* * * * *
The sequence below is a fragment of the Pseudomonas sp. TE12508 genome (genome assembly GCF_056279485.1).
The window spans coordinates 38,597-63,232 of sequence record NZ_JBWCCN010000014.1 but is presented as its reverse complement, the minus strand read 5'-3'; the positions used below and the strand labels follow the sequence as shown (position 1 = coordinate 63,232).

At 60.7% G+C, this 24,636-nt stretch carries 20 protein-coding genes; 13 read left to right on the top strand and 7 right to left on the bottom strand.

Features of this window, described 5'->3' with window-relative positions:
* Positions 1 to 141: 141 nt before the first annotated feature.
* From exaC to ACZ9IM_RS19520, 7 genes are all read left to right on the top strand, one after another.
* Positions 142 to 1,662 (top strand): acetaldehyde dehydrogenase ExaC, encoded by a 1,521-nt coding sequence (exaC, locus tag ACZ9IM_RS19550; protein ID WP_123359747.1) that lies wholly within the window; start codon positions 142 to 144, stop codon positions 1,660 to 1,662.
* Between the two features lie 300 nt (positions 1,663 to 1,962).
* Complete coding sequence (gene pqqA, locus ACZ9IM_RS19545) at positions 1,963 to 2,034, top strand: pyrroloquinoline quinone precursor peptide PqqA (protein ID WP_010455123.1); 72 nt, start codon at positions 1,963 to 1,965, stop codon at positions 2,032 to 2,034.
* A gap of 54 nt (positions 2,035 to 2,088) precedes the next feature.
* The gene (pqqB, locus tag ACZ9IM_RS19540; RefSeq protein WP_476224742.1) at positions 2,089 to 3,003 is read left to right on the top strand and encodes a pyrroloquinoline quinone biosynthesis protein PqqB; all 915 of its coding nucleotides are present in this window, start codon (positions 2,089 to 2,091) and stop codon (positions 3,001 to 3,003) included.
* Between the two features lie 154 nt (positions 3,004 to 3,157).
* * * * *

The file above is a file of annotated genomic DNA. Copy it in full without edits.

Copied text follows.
The sequence below is a fragment of the Pseudomonas sp. TE12508 genome (genome assembly GCF_056279485.1).
The window spans coordinates 38,597-63,232 of sequence record NZ_JBWCCN010000014.1 but is presented as its reverse complement, the minus strand read 5'-3'; the positions used below and the strand labels follow the sequence as shown (position 1 = coordinate 63,232).

At 60.7% G+C, this 24,636-nt stretch carries 20 protein-coding genes; 13 read left to right on the top strand and 7 right to left on the bottom strand.

Features of this window, described 5'->3' with window-relative positions:
* Positions 1 to 141: 141 nt before the first annotated feature.
* From exaC to ACZ9IM_RS19520, 7 genes are all read left to right on the top strand, one after another.
* Positions 142 to 1,662 (top strand): acetaldehyde dehydrogenase ExaC, encoded by a 1,521-nt coding sequence (exaC, locus tag ACZ9IM_RS19550; protein ID WP_123359747.1) that lies wholly within the window; start codon positions 142 to 144, stop codon positions 1,660 to 1,662.
* Between the two features lie 300 nt (positions 1,663 to 1,962).
* Complete coding sequence (gene pqqA, locus ACZ9IM_RS19545) at positions 1,963 to 2,034, top strand: pyrroloquinoline quinone precursor peptide PqqA (protein ID WP_010455123.1); 72 nt, start codon at positions 1,963 to 1,965, stop codon at positions 2,032 to 2,034.
* A gap of 54 nt (positions 2,035 to 2,088) precedes the next feature.
* The gene (pqqB, locus tag ACZ9IM_RS19540; RefSeq protein WP_476224742.1) at positions 2,089 to 3,003 is read left to right on the top strand and encodes a pyrroloquinoline quinone biosynthesis protein PqqB; all 915 of its coding nucleotides are present in this window, start codon (positions 2,089 to 2,091) and stop codon (positions 3,001 to 3,003) included.
* Between the two features lie 154 nt (positions 3,004 to 3,157).